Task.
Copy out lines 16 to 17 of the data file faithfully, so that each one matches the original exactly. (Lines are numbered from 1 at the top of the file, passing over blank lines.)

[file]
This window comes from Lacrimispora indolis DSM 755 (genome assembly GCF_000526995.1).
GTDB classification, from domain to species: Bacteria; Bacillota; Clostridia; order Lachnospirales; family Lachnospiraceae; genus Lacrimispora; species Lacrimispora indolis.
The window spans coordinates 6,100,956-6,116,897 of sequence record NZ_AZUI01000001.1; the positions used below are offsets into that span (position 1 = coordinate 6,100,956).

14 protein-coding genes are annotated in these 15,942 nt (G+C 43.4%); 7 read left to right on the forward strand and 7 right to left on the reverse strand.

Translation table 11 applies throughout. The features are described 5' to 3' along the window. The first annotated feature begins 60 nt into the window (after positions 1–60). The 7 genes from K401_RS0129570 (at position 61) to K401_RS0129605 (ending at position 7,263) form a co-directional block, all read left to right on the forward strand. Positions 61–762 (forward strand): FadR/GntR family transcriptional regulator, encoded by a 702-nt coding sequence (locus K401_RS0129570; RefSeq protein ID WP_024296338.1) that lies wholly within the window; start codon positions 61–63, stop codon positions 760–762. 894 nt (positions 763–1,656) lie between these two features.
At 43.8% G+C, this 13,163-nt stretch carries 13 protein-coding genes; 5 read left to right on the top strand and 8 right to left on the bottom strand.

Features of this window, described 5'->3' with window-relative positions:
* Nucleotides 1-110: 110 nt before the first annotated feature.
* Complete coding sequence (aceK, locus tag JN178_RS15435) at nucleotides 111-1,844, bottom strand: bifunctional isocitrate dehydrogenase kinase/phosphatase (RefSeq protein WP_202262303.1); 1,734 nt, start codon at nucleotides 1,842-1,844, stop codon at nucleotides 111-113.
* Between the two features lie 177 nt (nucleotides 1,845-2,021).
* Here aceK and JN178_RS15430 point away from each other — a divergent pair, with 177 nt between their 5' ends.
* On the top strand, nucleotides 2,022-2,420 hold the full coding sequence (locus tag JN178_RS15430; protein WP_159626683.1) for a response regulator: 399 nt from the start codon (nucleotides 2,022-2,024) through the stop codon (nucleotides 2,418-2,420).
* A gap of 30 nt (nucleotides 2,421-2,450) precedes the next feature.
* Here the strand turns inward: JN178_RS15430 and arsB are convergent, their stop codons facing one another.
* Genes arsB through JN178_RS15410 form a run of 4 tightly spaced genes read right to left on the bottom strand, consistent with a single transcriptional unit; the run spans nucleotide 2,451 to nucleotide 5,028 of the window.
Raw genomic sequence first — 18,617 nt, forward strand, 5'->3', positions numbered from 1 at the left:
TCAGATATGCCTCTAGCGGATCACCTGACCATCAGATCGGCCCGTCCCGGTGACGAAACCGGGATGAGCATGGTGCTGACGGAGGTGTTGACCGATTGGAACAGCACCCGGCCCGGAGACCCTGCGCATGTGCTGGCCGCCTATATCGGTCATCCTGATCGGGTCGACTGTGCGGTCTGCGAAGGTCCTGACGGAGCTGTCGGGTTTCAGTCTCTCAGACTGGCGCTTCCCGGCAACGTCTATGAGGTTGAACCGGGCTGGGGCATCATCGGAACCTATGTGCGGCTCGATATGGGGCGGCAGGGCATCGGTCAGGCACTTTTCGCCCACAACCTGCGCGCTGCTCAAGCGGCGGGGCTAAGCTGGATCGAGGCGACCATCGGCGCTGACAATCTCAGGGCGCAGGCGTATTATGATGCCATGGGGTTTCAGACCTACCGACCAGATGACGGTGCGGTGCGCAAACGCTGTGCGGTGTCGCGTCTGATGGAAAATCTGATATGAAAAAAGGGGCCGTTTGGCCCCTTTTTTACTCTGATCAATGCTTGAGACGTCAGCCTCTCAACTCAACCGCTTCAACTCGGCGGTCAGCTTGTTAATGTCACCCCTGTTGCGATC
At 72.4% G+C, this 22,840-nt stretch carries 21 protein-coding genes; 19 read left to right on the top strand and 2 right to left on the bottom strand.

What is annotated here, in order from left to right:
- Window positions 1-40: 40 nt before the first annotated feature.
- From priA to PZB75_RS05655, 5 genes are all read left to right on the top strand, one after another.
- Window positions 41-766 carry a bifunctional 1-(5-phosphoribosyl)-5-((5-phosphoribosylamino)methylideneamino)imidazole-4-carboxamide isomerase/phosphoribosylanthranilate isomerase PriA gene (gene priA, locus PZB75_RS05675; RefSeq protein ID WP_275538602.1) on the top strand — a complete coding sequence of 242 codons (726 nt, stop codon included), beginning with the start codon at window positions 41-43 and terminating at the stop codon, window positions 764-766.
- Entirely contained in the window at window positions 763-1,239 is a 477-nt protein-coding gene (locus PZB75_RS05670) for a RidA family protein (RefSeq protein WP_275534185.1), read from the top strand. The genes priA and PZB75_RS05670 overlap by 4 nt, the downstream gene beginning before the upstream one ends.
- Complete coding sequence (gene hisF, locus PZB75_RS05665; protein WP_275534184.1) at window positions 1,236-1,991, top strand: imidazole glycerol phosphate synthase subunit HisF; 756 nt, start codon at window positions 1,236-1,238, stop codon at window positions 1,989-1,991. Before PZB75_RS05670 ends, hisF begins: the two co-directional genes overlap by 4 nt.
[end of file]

Raw genomic sequence first — 18,617 nt, forward strand, 5'->3', positions numbered from 1 at the left:
TCAGATATGCCTCTAGCGGATCACCTGACCATCAGATCGGCCCGTCCCGGTGACGAAACCGGGATGAGCATGGTGCTGACGGAGGTGTTGACCGATTGGAACAGCACCCGGCCCGGAGACCCTGCGCATGTGCTGGCCGCCTATATCGGTCATCCTGATCGGGTCGACTGTGCGGTCTGCGAAGGTCCTGACGGAGCTGTCGGGTTTCAGTCTCTCAGACTGGCGCTTCCCGGCAACGTCTATGAGGTTGAACCGGGCTGGGGCATCATCGGAACCTATGTGCGGCTCGATATGGGGCGGCAGGGCATCGGTCAGGCACTTTTCGCCCACAACCTGCGCGCTGCTCAAGCGGCGGGGCTAAGCTGGATCGAGGCGACCATCGGCGCTGACAATCTCAGGGCGCAGGCGTATTATGATGCCATGGGGTTTCAGACCTACCGACCAGATGACGGTGCGGTGCGCAAACGCTGTGCGGTGTCGCGTCTGATGGAAAATCTGATATGAAAAAAGGGGCCGTTTGGCCCCTTTTTTACTCTGATCAATGCTTGAGACGTCAGCCTCTCAACTCAACCGCTTCAACTCGGCGGTCAGCTTGTTAATGTCACCCCTGTTGCGATC